This Month's Menu Pick

The subtle signs of season change are becoming more predominant with each passing day.  What were squirt guns and pool toys on store shelves are now pens, folders, and composition books.  What were excited stories about vacations near and far are now photo albums of smiling faces and coffee cup souvenirs.  Then of course, following up from our last spotlight in The Summer Local, what were small sprouts are now fully matured fruit-bearing plants that are the pride of all home gardeners like me.  

The weeks of peas, beans, and squash have come and gone, so for our special this time around, I will be featuring a 12oz strip steak complimented by herbed heirloom carrots and purple majesty potatoes, with a fresh salad.  In the picture to the right you are looking at vegetables that came out of my home garden. As there are not enough to make this a featured item on John Harvard’s menu, this edition will only be my pleasure in sharing with you the recipe and know-how of home gardening.  In addition to our regular menu item, “steak frites”, our 12oz strip steak is a common celebrity in our daily dinner specials. 

Chef’s Note: Replace purple majesty potatoes with red or yellow potatoes and heirloom carrots with any common store bought carrot.  

Let’s get this harvest started …

Head out to the garden and trim up as much Swiss chard, lettuce, onions, grape tomatoes and cucumbers as you desire for your salad.  If you have your own herb garden, then join me in making our own vinaigrette.  We’ll start off with two cloves of garlic (because no recipe ever calls for just one), finely chopped.  Basil, sage and oregano are my favorite herbs to use, but you can choose your own combination.  Blend 1 tsp of each herb, both cloves of garlic, and one cup of vinegar at low speed.  Use white vinegar to accent the bright green color or apple cider vinegar if you like a fruiter flavored vinaigrette.  Turn the blender up to medium speed as you add one cup of extra virgin olive oil at a trickle.  You will see it start to emulsify after a few short minutes.  Drizzle your desired amount over your lettuce and Swiss chard, then top with the rest of your favorite garden vegetables.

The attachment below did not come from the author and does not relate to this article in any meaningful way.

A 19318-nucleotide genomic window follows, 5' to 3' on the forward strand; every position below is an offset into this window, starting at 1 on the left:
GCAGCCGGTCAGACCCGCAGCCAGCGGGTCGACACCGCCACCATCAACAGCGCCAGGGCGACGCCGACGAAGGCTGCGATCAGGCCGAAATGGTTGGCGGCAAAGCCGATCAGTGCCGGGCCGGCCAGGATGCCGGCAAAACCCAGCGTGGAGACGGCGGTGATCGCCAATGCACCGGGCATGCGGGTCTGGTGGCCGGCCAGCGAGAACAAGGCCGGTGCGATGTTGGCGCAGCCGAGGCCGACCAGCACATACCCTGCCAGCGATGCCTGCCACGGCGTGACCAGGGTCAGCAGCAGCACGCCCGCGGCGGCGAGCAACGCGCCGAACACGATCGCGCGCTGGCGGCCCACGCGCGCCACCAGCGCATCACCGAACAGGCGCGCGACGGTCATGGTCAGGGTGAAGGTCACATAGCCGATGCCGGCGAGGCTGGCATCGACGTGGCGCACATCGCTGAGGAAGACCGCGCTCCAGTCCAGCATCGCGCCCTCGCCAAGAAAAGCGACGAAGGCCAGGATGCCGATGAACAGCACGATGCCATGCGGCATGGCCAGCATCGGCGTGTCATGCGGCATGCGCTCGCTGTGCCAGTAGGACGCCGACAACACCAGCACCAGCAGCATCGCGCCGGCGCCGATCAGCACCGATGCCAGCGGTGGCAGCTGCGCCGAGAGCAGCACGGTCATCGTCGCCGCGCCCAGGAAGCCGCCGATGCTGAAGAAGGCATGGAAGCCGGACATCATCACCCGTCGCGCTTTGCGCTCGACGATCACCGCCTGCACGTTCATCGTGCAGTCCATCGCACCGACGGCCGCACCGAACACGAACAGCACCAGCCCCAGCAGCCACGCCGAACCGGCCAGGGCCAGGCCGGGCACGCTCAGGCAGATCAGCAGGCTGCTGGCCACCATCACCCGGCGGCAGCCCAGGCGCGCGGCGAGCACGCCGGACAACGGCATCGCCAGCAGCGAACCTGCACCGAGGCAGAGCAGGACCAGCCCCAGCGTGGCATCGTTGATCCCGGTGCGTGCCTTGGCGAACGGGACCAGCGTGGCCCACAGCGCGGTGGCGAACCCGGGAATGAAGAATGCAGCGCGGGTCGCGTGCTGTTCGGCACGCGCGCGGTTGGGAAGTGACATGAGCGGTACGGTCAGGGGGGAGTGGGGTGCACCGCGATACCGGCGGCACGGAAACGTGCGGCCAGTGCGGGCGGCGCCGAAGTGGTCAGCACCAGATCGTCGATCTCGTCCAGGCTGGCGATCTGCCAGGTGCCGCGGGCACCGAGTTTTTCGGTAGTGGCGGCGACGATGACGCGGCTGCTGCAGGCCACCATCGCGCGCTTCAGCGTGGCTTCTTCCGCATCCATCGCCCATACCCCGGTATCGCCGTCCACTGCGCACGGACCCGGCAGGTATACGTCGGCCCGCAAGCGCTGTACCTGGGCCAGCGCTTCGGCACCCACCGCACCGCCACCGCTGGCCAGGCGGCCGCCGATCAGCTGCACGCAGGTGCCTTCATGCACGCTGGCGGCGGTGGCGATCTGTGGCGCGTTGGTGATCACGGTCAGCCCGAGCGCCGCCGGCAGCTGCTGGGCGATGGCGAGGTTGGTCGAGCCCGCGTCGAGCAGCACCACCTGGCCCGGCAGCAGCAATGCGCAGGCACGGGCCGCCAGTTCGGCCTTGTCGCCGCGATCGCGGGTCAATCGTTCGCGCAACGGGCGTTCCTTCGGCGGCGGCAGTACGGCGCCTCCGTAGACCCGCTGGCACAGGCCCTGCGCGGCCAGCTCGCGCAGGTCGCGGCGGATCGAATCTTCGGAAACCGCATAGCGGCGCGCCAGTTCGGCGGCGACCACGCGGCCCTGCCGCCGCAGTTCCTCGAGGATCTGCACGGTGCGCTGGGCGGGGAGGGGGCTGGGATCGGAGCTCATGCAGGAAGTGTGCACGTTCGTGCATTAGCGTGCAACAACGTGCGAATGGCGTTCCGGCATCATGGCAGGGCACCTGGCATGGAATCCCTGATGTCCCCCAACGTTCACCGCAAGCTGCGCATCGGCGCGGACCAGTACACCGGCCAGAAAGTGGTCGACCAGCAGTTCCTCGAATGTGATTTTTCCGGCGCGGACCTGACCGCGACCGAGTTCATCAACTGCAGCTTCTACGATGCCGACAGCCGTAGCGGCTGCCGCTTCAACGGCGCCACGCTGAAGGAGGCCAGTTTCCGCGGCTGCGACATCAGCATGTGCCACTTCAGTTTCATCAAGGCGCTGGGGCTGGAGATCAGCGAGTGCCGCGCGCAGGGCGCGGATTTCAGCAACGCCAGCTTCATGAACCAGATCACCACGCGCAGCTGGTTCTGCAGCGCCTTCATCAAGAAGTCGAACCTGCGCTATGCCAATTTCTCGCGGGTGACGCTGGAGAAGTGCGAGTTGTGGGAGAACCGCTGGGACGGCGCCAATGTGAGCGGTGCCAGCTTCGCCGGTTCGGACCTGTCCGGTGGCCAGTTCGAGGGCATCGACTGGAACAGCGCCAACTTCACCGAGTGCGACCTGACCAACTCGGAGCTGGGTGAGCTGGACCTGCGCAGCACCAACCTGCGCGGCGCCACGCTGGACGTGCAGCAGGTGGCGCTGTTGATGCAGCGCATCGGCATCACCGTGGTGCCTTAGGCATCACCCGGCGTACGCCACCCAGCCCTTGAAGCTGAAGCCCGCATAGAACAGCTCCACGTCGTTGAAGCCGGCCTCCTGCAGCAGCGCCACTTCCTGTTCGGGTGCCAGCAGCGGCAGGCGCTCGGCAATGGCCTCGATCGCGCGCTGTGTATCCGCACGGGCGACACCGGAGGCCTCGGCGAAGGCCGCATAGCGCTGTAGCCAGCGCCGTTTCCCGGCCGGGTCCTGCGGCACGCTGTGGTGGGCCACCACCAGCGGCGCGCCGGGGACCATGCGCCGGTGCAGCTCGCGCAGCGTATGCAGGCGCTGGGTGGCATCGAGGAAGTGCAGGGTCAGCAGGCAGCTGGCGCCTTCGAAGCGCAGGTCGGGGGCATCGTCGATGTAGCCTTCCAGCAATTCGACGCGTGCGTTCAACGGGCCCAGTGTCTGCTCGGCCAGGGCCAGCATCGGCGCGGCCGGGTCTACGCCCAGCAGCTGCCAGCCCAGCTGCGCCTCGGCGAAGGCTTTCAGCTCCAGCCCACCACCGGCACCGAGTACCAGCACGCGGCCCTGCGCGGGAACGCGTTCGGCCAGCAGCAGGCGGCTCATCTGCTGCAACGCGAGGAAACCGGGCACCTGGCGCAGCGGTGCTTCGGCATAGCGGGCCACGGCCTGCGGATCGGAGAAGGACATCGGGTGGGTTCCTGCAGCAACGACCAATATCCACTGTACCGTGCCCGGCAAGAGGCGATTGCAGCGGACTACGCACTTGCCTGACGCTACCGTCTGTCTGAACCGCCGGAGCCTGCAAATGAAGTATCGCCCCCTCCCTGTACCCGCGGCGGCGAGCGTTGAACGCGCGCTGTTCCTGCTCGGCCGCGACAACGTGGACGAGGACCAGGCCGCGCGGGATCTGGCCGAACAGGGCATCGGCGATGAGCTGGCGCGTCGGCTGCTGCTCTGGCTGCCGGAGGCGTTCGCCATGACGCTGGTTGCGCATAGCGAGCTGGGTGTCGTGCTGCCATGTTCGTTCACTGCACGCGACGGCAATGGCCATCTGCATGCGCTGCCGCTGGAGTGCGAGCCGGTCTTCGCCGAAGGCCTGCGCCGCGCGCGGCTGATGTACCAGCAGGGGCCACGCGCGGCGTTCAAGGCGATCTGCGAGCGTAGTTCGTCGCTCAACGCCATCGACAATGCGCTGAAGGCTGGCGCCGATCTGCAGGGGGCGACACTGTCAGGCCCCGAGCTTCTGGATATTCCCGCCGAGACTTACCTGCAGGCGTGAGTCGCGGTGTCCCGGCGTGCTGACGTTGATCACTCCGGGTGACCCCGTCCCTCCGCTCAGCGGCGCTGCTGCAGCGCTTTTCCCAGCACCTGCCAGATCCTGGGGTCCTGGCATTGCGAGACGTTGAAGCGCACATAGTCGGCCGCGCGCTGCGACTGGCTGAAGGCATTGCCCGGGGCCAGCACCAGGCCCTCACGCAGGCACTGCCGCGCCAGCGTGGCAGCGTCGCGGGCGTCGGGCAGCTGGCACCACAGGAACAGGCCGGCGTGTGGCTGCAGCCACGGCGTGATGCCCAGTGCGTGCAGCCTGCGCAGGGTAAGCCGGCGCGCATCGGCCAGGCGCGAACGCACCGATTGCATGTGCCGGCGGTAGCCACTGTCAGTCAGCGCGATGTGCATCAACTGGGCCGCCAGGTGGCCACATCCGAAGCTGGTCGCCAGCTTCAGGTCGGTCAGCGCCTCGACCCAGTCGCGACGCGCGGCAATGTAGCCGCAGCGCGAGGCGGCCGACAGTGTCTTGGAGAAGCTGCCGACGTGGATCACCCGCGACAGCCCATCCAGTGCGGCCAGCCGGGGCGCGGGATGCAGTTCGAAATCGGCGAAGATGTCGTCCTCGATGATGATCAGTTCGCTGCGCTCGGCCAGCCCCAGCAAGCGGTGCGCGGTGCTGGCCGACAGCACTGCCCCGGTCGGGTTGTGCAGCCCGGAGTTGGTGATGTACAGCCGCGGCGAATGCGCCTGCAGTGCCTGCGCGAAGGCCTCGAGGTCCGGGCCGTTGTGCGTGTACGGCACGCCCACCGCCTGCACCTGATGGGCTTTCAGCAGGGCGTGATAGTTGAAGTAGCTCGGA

Gardener’s Note: Lettuce and Swiss chard are very easy to grow and will allow you to harvest from spring to fall, saving you from wasting greens in your fridge.  

To prepare the entrée, first boil your cleaned heirloom carrots and purple majesty potatoes in separate pots for 7-10 minutes or until slightly soft. (You can test them with a fork.)  While the potatoes are still warm, toss them in extra virgin olive oil, salt, pepper and fresh herbs.  Doing so allows them to absorb the flavors.  Roast them in the oven at 375° until golden brown.  Now comes the fun part!  Head outside and fire up the grill to get the steak going. Season your steak as preferred and place it on the grill.    Allow your steak to rest for 5-10 minutes and finish with an herb butter from John Harvard’s (see our last feature from The Summer Local.)

Chef’s Note: 110° for medium rare, 120° for medium, and 130° for medium well done.   

There may be some more tomatoes to pick and ears of corn on the stalk, but summer is quickly coming to an end.  The pumpkins are showing more of their orange and Southern Tier Brewing Company’s “Harvest” is the newest refreshing brew on tap at John Harvard’s. I hope you can enjoy this recipe with your family as the nights get a little shorter and cooler.  

Staying fresh for one more season, Chef Rory Mosher  


Harvest is a celebration of the change of the season from summer to fall.  A deeply comforting ale to usher in the sunset as the evenings get cooler.  In salutation to that special moment in time when the year’s harvest is a gracious cornucopia before us, we take a combination of English hops, cracked barley, and hard work to brew a classic English style Extra Special Bitter of the highest order.  Let Harvest’s deep ruby color take you away to a bright autumn mountainside where a warm sweater, a good beer, and the gratitude for the seasons are all you need.

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